Brussels, 26 Rabiul Awwal 1434/ 6 February 2013 (MINA) – Governments and international organizations meet on Tuesday (5/2) in Brussels to discuss Mali’s future, according to Al Jazeera reports monitored by Mi’raj News Agency (MINA). 

       The talks also discuss finding ways to reinforce military gains against Islamist militants in northern Mali by supporting democracy, economic development and human rights in one of the world’s poorest countries. The Delegations were from the African Union, United Nations, European Union and the West African regional body ECOWAS.

      The rapid progress of French-led military forces against islamist militants in the country’s north has now put diplomatic focus on how to ensure lasting peace in the country.

       Tuesday’s talks focused on giving delegates an update on the military situation and humanitarian affairs, Al Jazeera’s Paul Brennan  reported from Brussels.

       The delegates also discussed the political process following the conflict, and arrangements for holding elections by July 31 as planned. More than 40 delegations are attending the meeting, which is being hosted by the EU.

       “The priority that they’re putting forward is that elections are held as soon as possible,” Al Jazeera’s Jacky Rowland reported from Bamako, the Malian capital.

       The conference is focusing on rebuilding Mali’s economy and creating structures that allow for all Malians to be represented in government.

        In France, President Francois Hollande, whose decision to intervene in Mali won him a hero’s welcome there during a whirlwind tour on Saturday, defended the decision to send troops in his first address to the European parliament since taking office.

       “There was no time to lose,” he said, otherwise “terrorism would have conquered all of Mali”.

       “Ultimately, the success of our support to the Malian people will depend on the effective combination of our political and security efforts,” Under-Secretary-General for Political Affairs, Jeffrey Feltman, told the meeting, which also included the participation of regional bodies such as the African Union (AU) and the Economic Community of West African States (ECOWAS).


Fighters arrested

       On the ground, in northern Mali, French soldiers are now in control of Kidal, formerly the last stronghold of the fighters Ansar al-Dine.

      The French push in the northeast involved fighter jets targeted rebel hideouts and fuel depots in the desert on Tuesday, near the Algerian border.

        The French defence ministry said 1,800 Chadian troops had entered Kidal to “secure” the Saharan outpost, after days of air strikes in the surrounding mountains where fighters were believed to be hiding in hillside caves.

       Also on Tuesday, eight militants were captured in Gao, and are expected to be transferred to Bamako where they will eventually stand trial. They include six Malians, a Nigerian and an Algerian man.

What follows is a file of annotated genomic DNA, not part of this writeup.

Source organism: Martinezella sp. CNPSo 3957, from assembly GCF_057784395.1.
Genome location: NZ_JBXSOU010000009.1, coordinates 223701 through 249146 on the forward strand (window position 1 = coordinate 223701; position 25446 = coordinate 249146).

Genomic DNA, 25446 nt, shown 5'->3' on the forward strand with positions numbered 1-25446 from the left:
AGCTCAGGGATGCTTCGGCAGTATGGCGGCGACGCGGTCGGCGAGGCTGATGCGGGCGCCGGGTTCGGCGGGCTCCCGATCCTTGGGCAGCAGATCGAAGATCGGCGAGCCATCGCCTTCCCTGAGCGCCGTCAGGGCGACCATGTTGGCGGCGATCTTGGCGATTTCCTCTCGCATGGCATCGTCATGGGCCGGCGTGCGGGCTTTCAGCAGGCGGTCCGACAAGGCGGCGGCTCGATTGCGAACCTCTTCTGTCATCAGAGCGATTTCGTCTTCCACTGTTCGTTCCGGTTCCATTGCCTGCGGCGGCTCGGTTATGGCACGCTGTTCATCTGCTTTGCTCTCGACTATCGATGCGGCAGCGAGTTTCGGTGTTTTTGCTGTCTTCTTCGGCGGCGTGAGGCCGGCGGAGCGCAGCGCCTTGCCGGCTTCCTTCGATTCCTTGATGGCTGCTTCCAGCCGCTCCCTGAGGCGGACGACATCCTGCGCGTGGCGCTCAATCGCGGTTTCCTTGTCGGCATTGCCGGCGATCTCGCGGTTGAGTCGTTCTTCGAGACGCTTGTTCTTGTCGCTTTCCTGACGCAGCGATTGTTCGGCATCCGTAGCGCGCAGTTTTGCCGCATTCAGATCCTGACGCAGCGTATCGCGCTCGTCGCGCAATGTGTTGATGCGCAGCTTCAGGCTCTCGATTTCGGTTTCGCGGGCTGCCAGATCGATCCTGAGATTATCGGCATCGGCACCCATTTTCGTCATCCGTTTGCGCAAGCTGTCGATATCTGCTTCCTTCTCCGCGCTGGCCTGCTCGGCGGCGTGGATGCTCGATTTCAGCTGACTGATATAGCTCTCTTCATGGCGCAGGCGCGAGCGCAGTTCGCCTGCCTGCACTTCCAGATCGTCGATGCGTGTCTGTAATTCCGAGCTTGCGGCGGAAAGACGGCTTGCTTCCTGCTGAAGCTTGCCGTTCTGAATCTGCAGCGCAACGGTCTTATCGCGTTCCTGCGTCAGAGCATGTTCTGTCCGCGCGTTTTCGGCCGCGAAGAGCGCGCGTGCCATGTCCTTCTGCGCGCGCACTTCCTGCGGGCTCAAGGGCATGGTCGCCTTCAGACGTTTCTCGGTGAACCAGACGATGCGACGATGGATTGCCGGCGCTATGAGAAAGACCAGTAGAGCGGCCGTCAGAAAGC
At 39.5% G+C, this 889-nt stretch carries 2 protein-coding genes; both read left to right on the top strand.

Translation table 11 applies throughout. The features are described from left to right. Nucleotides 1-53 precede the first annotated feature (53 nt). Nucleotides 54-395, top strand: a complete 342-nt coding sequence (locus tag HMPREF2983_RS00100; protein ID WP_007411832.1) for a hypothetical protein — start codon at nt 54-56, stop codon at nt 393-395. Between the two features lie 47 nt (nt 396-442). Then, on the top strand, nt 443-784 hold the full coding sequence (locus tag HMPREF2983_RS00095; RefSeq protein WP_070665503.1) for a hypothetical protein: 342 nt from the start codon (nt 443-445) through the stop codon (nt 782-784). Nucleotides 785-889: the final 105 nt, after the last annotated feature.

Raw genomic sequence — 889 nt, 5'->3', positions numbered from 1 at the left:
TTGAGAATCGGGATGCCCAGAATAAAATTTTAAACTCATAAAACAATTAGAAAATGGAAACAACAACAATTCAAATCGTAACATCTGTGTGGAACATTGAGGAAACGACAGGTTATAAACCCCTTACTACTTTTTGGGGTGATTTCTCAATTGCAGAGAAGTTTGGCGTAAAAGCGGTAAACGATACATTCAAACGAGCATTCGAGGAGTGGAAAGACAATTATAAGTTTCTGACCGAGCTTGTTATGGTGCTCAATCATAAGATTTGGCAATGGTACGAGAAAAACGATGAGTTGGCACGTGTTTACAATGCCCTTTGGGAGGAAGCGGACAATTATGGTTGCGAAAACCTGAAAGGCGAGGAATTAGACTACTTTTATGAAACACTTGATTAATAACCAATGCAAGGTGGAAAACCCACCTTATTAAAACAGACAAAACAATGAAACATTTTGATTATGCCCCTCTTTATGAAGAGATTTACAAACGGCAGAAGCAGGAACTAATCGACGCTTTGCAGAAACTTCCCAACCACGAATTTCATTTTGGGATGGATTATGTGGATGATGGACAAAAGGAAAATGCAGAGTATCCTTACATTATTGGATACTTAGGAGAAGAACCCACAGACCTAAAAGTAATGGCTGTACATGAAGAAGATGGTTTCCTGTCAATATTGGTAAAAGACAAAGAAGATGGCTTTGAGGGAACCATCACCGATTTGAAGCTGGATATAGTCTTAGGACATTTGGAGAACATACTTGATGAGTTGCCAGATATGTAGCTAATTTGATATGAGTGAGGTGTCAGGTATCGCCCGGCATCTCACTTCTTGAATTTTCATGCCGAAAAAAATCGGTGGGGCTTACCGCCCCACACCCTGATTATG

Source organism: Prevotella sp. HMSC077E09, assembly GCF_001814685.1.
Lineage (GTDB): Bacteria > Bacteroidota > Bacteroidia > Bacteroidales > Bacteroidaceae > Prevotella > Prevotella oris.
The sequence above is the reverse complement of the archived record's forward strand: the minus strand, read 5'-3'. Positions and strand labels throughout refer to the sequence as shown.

After a three-week military campaign by French-led forces drove the militants from most of their strongholds, including the cities of Timbuktu and Gao, dozens of French warplanes on Sunday carried out major air strikes on rebel training and logistics centres in Mali’s mountainous northeast, near the Algerian border.

       “It is about destroying their rear bases, their depots,” Laurent Fabius, the French foreign minister, told France Inter radio.


French withdrawal

        France says it is eager to hand over security in Mali to about 8,000 African troops, gradually deploying to the country under a UN-backed plan.

        During his Mali visit, Hollande said while France had plans to pull out from the country, French troops would not leave until it had driven out all the fighters .

        For his part, Fabius said: “We want to be rapidly relieved by the AFISMA African forces in the cities that we hold.”

       In Paris, US Vice President Joe Biden, after meeting Hollande, said the UN should make the African mission a formal UN peacekeeping operation, a plan UN officials say they are pushing forward.

        The EU thinks it can help quickly by releasing some of the 250m euros ($342m) of development aid it froze after a coup in Mali in March last year.

       “When a state falls apart, it takes a while to put it back together again … Nevertheless, we need to try,” a senior EU official said, speaking on condition of anonymity.

        The country is also experiencing a crippling food crisis which has put an estimated 18 million people at risk of starvation across the Sahel.

        The UN said on Tuesday it had also resumed food aid operations in northern Mali, which were frozen after a French-led offensive began.

        “The World Food Programme has relaunched its distribution of food and nutritional supplements in the north of Mali,” Elisabeth Byrs, the UN food agency’s spokeswoman, said in Geneva.

       The International Red Cross said despite the retreat of the militants, residents who had fled fighting, estimated by the UN at over 350,000, were also hesitant to return home, with only 7,000 in central Mali returning so far. (T/P07/ E1)


Miraj News Agency(MINA)

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